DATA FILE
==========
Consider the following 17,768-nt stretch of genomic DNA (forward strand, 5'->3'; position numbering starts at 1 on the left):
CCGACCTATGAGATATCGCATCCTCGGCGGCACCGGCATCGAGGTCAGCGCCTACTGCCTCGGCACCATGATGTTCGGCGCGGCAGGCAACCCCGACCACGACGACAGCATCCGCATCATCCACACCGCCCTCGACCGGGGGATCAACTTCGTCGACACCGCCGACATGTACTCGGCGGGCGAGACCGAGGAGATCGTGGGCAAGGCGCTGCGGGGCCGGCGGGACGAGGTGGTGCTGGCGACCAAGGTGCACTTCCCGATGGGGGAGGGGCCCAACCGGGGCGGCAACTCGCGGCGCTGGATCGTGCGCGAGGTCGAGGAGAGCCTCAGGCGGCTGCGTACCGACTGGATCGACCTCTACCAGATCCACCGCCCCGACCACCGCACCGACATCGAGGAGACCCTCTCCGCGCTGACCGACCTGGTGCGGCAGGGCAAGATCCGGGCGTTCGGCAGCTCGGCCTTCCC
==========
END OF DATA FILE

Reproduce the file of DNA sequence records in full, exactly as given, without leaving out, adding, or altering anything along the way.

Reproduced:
Consider the following 17,768-nt stretch of genomic DNA (forward strand, 5'->3'; position numbering starts at 1 on the left):
CCGACCTATGAGATATCGCATCCTCGGCGGCACCGGCATCGAGGTCAGCGCCTACTGCCTCGGCACCATGATGTTCGGCGCGGCAGGCAACCCCGACCACGACGACAGCATCCGCATCATCCACACCGCCCTCGACCGGGGGATCAACTTCGTCGACACCGCCGACATGTACTCGGCGGGCGAGACCGAGGAGATCGTGGGCAAGGCGCTGCGGGGCCGGCGGGACGAGGTGGTGCTGGCGACCAAGGTGCACTTCCCGATGGGGGAGGGGCCCAACCGGGGCGGCAACTCGCGGCGCTGGATCGTGCGCGAGGTCGAGGAGAGCCTCAGGCGGCTGCGTACCGACTGGATCGACCTCTACCAGATCCACCGCCCCGACCACCGCACCGACATCGAGGAGACCCTCTCCGCGCTGACCGACCTGGTGCGGCAGGGCAAGATCCGGGCGTTCGGCAGCTCGGCCTTCCC